Unclear if $5M enough to save Memphis monorail
MEMPHIS, Tenn. (WMC) - Money for the monorail is music to the ears of everyone who longs for the Mud Island Park tram to move again.
The Memphis City Council approved millions of dollars this week to make the repairs--but it’s not that easy.
The Mud Island monorail is unique, not another one built like it on the planet. And it’s old and very broken.
Last year during the pandemic, engineering firm Schwager Davis performed a comprehensive inspection at the request of Memphis River Parks Partnership, the group in charge of maintaining Mud Island, and the same group overseeing the $61 million renovation of Tom Lee Park.
The Schwager Davis report details just how much work the monorail needs in order to transport people safely and securely.
Walk into the entrance of Mud Island Park from Front Street, and you’ll quickly notice the escalator is broken, the elevators don’t work and the beloved monorail is covered in dust, cobwebs and trash.
The once-popular attraction that was featured in the Tom Cruise blockbuster “The Firm” hasn’t operated since 2018.
Chandra Johnson and Michael Jones brought their young daughters to Mud Island Park on Wednesday to visit a place that was so special to them when they were kids. It hurt their hearts to see the iconic tram sitting idle, but hearing Memphis City Council approved $5 million this week to fix it was heart-warming.
“I want it up and running bad,” Johnson told Action News 5, “because I want to take my children on it.”
“It’d be cool,” said Jones. “My brother rode on it on a field trip right before it closed, but I didn’t ever get a chance to, so I want to ride on it.”
Mud Island Park was designed by Roy Harrover, the same architect who designed Memphis International Airport and Rust Hall at the former Memphis College of Art in Overton Park. When it opened in 1982, the monorail shuttled passengers across the harbor, between downtown Memphis and the park.
The cars and motors were made in Switzerland and Italy. The monorail traveled one-third of a mile, suspended from a cable under a truss bridge, at a rate of seven miles per hour. It was then, and is now, a truly one-of-a-kind machine.
Paul Jordan, the engineer who built it, was the lone man who could fix it. Over the decades, he’d fly to Memphis, often in his own plane, land in the Wolf River Harbor, pull right up to the boat ramp at the park and stay a few days to make repairs.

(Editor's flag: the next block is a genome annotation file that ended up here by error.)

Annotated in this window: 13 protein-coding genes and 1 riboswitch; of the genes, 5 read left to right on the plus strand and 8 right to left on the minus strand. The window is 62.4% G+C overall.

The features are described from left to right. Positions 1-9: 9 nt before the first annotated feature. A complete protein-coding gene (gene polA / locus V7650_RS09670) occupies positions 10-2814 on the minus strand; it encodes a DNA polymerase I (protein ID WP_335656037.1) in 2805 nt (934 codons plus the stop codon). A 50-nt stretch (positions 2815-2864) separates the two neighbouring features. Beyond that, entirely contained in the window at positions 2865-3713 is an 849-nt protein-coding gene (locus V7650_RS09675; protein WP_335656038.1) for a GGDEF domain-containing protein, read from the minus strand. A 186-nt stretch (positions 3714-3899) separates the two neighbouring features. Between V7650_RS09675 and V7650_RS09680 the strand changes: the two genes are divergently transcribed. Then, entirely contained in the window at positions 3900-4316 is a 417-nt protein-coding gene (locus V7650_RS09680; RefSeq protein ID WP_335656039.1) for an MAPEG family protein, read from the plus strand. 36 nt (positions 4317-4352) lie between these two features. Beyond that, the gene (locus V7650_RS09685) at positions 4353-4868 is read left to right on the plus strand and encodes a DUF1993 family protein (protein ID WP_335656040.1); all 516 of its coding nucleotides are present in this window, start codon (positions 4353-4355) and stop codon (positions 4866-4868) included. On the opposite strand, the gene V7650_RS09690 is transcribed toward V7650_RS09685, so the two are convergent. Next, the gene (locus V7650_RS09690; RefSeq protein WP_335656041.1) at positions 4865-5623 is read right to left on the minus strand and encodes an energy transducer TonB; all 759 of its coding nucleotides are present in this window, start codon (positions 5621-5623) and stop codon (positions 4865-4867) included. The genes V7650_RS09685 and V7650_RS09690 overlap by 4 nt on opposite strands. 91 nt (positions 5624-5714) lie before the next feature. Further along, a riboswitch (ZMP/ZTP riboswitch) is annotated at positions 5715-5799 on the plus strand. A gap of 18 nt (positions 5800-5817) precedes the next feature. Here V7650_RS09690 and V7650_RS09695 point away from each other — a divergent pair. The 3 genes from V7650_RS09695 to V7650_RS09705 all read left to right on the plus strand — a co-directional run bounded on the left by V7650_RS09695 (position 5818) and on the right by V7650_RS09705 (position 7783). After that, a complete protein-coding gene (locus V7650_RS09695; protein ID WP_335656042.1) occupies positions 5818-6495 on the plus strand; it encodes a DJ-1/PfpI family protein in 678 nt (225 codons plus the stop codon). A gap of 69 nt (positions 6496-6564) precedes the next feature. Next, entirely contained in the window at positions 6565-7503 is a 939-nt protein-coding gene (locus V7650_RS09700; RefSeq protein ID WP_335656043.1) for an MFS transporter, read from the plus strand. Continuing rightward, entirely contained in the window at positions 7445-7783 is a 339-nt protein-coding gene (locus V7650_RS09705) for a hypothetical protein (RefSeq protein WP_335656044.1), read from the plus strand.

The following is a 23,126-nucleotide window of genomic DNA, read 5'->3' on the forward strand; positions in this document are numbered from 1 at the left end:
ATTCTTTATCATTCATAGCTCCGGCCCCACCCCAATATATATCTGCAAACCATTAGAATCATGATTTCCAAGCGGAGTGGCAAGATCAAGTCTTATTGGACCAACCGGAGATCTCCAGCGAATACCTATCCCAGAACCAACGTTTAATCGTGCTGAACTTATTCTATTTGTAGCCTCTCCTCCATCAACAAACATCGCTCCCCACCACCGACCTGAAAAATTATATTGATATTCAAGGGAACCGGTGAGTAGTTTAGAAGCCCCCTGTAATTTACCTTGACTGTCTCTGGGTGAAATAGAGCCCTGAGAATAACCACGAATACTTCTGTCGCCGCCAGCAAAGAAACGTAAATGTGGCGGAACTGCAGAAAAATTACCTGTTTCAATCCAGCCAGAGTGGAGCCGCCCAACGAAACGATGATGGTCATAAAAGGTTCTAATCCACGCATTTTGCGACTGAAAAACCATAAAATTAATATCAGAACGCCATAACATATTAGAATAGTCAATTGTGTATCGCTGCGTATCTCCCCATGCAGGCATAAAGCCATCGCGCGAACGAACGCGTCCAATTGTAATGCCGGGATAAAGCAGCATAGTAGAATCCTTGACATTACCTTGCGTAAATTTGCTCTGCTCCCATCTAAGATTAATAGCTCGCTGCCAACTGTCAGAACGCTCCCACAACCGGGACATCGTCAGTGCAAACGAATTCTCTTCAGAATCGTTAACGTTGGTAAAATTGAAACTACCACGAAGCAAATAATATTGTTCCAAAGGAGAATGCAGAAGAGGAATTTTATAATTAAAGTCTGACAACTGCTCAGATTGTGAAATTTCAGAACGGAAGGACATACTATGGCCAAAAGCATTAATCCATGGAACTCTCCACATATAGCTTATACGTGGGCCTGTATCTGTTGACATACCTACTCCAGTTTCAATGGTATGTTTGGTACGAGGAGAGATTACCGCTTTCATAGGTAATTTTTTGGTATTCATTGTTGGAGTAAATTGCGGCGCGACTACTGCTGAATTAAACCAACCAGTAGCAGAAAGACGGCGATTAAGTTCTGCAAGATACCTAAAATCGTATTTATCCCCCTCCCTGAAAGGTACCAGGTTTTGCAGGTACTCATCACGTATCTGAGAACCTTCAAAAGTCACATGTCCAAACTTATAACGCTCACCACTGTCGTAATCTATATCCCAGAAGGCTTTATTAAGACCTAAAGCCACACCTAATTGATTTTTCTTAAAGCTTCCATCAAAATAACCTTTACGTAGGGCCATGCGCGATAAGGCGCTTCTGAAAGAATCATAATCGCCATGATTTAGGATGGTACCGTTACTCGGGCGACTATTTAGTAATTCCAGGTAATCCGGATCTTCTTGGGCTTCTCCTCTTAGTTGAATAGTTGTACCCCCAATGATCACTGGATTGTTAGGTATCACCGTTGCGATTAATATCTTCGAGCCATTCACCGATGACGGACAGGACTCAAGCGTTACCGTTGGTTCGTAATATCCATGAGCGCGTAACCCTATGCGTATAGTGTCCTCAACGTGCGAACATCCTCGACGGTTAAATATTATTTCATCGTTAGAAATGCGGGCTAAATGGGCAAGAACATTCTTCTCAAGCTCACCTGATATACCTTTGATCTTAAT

That came to an end in 2018 when the monorail was shut down for good after passengers were stranded mid-ride and the Memphis Fire Department had to rescue them. The motor was shot, the parts unavailable and the cost to repair the once-grand suspension system skyrocketed.
Now it’s up to MRPP to get the iconic ride moving again after Memphis City Council on Tuesday, June 7, 2022, approved millions of dollars for maintenance and repairs.
MRPP told Action News 5:
“The Partnership is happy to see council making new money available for Mud Island Park. The park opened 40 years ago and has a long list of deferred capital expenses. We look forward to working with the City to develop a set of options for Mud Island’s future that can guide how to get the best value for Memphis out of this investment.”
The MRPP-commissioned audit of the monorail by Schwager Davis in 2021, found the “system was not able to be powered up” so it had to be “evaluated by visual inspection.”
They noticed broken windows, signs of abandonment, components no longer commercially available and, “one cabin had vagrants living in it.”
Action News 5 also saw vagrants inside the tram while getting fresh video of the monorail on Wednesday. The doors to the car were wide open, cigarette butts covered the floor, dirty clothing was strewn about and the strong smell of urine permeated the air.
A far cry from what Chandra and Michael remember when they visited as kids. They look forward to the day when the Memphis monorail and Mud Island Park shine brightly again.
“That’ll be a good idea because I really want to, you know, get on it,” Johnson said.
“I’d like to see more people come out because I know it can be a fun place to visit,” said Jones.
The Schwager Davis report says the monorail’s operating controls can be fixed to make it a highly reliable system that also meets code. One thing missing? The dollar amount needed to make all those repairs. MRPP said it will work with the City of Memphis to prioritize which repairs are most necessary, both for the monorail and the park itself.
Action News 5 followed up with MRPP about the problem with vagrants seeking shelter on the monorail cars.
MRPP park rangers patrol regularly and ask them to leave, according to spokesperson George Abbott, and if additional help is needed, MRPP reaches out to the Blue Suede Brigade (the Downtown Memphis Commission’s Hospitality and Safety Team) and to the Memphis Police Department.
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